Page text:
Leviticus means “about the Levites.” The Levites were God’s priests, and the Book of Leviticus contains many of the rules they needed to do their work—rules for worshiping God, making sacrifices, and handling everyday problems concerning cleanliness. Although many of the rules were given only for the Levites, the purpose of all the laws that were given was to help the Israelites worship and live as God’s holy people. A key statement for the entire book is “Be holy because I, the Lord your God, am holy” (19:2). The verses we are looking at this morning are part of larger section about practical holiness. These are rules governing the everyday lives of the people.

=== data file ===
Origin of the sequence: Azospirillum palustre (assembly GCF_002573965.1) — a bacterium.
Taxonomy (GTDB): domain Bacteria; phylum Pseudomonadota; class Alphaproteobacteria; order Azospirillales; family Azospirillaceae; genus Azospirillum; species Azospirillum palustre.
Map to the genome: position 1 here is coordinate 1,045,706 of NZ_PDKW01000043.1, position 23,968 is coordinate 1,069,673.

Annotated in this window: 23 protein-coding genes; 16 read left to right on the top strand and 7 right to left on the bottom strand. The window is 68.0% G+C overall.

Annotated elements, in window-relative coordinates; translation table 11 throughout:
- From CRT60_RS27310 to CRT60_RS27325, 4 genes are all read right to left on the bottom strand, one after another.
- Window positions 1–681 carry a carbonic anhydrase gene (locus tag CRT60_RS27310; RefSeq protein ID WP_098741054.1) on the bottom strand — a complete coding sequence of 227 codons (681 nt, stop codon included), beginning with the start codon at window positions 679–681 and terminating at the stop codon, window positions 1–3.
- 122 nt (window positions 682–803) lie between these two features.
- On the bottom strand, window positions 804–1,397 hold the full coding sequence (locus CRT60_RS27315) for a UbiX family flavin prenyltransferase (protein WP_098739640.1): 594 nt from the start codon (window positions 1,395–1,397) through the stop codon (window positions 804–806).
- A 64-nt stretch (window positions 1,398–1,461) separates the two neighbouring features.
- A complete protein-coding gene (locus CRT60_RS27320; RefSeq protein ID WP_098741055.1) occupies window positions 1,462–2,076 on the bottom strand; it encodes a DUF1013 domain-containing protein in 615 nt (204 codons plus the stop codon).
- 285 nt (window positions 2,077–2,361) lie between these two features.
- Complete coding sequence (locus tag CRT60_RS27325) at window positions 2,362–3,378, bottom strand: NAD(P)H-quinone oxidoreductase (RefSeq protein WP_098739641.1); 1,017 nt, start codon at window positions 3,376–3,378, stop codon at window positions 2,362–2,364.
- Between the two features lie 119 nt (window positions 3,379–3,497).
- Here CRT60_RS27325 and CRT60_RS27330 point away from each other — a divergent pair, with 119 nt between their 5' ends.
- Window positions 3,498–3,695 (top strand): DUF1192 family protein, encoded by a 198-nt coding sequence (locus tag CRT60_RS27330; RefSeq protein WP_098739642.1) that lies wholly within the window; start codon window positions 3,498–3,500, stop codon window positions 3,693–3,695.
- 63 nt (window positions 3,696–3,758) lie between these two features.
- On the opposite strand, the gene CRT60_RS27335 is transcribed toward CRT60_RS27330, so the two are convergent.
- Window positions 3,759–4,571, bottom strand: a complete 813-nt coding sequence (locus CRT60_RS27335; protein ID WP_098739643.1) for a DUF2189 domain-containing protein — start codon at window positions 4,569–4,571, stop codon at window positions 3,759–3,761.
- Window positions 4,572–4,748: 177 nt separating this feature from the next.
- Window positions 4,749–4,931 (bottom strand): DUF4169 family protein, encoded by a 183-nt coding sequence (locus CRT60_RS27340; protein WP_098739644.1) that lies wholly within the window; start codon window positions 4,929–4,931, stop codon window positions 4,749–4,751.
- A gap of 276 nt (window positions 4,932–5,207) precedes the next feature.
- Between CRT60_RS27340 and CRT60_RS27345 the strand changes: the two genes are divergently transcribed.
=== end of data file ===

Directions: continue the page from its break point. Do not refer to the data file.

It’s interesting to read through the Book of Leviticus to see what the leaders of the Israelites viewed as important and how they interpreted God’s Law to fit the community. How the law is interpreted is crucial to learning how to live in a community governed by laws. It is interpretation that moves us from the “letter of the law” to the “spirit of the law” – the spirit of the law is how ethics develop. Ethics are moral principles that govern our behavior. We use the law as a framework for our behavior; we develop ethics so that our behavior follows sound moral convictions that grow out of the spirit of the law. This can be challenging to us as we live in a culture where ethics seem to be more and more blurry, while the law seems to be more “flexible” than ever before. Maybe it is time we looked back at what God has to say about our behavior.
Sunday, February 19, 2017
7th Sunday after the Epiphany